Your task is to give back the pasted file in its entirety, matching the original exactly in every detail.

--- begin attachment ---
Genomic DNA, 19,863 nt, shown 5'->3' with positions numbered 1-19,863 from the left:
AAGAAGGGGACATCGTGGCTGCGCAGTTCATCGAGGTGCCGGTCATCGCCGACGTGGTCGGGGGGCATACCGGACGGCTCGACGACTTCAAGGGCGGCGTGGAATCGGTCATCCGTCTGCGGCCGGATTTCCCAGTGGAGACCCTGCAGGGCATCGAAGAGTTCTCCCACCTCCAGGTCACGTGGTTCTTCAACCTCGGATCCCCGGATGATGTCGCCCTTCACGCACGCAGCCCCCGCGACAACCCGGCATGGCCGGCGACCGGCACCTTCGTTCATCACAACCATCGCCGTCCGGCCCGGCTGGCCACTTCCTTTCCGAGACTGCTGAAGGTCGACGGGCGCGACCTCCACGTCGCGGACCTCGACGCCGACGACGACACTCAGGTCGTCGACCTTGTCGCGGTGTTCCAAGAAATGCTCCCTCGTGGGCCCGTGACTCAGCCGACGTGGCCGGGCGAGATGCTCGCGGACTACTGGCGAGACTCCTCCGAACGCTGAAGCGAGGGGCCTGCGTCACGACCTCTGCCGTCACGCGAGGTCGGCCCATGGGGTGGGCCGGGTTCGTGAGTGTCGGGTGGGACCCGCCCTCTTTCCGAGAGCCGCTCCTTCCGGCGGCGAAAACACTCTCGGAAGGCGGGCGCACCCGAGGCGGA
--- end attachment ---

Genomic DNA, 19,863 nt, shown 5'->3' with positions numbered 1-19,863 from the left:
AAGAAGGGGACATCGTGGCTGCGCAGTTCATCGAGGTGCCGGTCATCGCCGACGTGGTCGGGGGGCATACCGGACGGCTCGACGACTTCAAGGGCGGCGTGGAATCGGTCATCCGTCTGCGGCCGGATTTCCCAGTGGAGACCCTGCAGGGCATCGAAGAGTTCTCCCACCTCCAGGTCACGTGGTTCTTCAACCTCGGATCCCCGGATGATGTCGCCCTTCACGCACGCAGCCCCCGCGACAACCCGGCATGGCCGGCGACCGGCACCTTCGTTCATCACAACCATCGCCGTCCGGCCCGGCTGGCCACTTCCTTTCCGAGACTGCTGAAGGTCGACGGGCGCGACCTCCACGTCGCGGACCTCGACGCCGACGACGACACTCAGGTCGTCGACCTTGTCGCGGTGTTCCAAGAAATGCTCCCTCGTGGGCCCGTGACTCAGCCGACGTGGCCGGGCGAGATGCTCGCGGACTACTGGCGAGACTCCTCCGAACGCTGAAGCGAGGGGCCTGCGTCACGACCTCTGCCGTCACGCGAGGTCGGCCCATGGGGTGGGCCGGGTTCGTGAGTGTCGGGTGGGACCCGCCCTCTTTCCGAGAGCCGCTCCTTCCGGCGGCGAAAACACTCTCGGAAGGCGGGCGCACCCGAGGCGGA